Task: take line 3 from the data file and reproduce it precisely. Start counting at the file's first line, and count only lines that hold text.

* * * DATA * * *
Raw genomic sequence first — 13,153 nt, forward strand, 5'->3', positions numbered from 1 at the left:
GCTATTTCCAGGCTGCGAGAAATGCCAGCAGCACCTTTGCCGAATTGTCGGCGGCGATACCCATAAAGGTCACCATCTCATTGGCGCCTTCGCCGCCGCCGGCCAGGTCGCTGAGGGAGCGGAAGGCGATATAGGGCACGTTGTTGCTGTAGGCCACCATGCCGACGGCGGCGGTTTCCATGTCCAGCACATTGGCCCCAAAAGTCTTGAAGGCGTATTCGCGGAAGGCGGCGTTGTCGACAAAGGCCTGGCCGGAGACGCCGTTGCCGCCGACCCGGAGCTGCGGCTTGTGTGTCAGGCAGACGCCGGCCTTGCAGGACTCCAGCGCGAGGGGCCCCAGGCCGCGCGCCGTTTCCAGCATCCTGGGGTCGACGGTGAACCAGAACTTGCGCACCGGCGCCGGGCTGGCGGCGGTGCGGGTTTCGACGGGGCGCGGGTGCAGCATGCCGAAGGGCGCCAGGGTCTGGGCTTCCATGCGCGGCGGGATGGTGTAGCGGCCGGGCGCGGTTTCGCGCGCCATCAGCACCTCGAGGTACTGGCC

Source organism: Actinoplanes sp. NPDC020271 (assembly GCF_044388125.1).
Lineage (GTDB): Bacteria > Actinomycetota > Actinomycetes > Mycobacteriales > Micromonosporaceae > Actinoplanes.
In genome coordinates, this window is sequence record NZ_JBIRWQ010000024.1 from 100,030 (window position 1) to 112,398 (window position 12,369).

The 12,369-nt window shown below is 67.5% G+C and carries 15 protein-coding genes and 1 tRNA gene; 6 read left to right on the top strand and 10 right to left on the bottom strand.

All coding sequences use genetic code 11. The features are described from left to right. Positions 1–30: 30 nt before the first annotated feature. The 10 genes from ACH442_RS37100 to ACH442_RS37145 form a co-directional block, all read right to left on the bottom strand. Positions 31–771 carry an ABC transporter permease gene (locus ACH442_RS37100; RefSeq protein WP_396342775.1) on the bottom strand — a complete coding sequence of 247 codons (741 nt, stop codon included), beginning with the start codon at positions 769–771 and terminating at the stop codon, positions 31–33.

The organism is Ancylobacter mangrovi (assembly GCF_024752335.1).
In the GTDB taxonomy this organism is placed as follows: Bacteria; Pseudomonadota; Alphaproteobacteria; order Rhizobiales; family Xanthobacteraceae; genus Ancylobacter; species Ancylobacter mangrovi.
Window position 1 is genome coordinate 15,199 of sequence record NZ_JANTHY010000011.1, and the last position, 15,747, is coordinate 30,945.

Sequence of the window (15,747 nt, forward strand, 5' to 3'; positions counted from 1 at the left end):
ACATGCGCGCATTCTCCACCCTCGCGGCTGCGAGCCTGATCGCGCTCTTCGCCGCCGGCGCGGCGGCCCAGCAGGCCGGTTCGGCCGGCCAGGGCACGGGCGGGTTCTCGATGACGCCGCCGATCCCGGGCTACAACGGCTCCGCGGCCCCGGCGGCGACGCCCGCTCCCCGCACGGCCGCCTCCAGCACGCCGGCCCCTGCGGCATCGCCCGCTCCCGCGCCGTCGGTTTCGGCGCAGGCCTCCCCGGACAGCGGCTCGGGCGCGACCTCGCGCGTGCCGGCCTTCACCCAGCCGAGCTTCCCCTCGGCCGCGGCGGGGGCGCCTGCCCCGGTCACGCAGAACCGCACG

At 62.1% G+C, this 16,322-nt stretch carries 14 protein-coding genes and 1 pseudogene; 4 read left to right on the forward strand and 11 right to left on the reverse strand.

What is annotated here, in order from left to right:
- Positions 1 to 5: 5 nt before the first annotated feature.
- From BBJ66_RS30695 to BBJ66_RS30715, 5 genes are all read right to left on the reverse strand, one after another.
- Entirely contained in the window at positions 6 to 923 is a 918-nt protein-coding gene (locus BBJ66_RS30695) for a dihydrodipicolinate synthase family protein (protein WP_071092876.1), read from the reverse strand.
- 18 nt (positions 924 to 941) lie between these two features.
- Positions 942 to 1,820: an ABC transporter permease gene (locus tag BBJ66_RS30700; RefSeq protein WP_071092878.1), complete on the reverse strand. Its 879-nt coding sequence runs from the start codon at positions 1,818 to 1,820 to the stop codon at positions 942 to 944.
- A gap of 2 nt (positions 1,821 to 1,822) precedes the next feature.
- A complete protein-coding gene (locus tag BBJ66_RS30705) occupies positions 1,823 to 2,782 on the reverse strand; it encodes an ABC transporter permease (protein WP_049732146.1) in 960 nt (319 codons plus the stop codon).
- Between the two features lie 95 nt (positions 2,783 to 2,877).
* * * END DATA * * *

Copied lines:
Source organism: Actinoplanes sp. NPDC020271 (assembly GCF_044388125.1).